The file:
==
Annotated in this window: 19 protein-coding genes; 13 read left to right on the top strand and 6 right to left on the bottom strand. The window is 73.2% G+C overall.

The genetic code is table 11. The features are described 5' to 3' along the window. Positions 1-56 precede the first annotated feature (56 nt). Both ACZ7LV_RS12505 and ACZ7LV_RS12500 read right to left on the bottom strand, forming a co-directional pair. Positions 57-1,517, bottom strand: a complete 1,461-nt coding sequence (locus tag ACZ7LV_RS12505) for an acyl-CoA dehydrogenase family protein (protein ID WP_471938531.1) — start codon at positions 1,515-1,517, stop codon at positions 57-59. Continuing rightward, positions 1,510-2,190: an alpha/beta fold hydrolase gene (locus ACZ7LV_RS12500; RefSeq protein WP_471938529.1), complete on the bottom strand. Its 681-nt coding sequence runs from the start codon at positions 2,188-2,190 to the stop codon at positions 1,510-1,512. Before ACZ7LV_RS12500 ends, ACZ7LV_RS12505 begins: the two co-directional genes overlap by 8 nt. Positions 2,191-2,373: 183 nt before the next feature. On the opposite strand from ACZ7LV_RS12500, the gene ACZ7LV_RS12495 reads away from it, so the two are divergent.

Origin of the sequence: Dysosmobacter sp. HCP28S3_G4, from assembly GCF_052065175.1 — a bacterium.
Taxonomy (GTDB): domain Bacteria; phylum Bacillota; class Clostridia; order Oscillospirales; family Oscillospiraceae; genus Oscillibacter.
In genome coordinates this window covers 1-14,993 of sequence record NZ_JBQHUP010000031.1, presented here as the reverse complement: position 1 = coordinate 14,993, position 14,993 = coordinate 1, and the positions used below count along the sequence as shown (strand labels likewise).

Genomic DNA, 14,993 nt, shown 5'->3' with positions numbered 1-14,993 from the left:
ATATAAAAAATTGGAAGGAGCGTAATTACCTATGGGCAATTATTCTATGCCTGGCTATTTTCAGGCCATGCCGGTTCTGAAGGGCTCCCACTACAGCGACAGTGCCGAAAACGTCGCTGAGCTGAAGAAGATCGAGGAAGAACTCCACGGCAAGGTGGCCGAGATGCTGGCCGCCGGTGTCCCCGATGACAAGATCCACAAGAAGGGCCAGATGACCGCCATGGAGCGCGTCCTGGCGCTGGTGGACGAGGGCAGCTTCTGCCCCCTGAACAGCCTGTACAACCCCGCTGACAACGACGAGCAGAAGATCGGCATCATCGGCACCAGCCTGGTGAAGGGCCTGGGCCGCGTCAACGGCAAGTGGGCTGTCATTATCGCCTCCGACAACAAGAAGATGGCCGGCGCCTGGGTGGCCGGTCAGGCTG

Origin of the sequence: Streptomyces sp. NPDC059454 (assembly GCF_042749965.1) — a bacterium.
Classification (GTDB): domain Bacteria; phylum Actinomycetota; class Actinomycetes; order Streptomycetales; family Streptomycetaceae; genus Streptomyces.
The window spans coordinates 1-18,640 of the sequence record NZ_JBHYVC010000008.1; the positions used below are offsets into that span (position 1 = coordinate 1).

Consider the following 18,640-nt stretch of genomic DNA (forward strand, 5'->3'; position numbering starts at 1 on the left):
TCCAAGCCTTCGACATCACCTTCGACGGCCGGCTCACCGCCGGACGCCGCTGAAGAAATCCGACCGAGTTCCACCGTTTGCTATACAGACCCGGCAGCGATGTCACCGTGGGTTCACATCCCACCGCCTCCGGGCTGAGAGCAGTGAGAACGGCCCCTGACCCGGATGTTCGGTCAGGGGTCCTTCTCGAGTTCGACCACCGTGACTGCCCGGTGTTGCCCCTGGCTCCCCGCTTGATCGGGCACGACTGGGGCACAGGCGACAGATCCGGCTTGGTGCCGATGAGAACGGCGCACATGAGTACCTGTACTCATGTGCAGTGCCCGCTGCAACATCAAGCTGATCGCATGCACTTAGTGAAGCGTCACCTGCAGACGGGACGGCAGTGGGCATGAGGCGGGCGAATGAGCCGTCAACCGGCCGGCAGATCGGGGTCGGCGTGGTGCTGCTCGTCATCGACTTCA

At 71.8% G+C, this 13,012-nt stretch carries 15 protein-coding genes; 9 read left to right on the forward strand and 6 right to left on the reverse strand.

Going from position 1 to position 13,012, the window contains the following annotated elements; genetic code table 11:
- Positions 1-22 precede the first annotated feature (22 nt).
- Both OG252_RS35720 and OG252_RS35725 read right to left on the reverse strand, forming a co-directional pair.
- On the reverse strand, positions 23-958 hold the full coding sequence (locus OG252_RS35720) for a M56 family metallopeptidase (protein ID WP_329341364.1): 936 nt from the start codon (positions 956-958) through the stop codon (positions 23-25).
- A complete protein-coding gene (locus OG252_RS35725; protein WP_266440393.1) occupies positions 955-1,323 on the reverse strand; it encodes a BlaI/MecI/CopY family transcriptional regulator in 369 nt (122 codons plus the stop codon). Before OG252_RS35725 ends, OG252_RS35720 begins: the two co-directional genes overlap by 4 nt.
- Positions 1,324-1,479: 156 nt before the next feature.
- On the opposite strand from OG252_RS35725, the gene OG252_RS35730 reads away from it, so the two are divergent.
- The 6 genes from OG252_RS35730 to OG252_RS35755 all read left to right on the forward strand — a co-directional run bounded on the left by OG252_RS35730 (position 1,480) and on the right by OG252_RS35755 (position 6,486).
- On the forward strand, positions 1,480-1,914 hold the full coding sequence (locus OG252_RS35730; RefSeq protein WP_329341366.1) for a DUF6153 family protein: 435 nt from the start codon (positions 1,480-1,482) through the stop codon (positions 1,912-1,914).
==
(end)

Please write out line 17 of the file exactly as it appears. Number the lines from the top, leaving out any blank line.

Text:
- On the reverse strand, positions 23-958 hold the full coding sequence (locus OG252_RS35720) for a M56 family metallopeptidase (protein ID WP_329341364.1): 936 nt from the start codon (positions 956-958) through the stop codon (positions 23-25).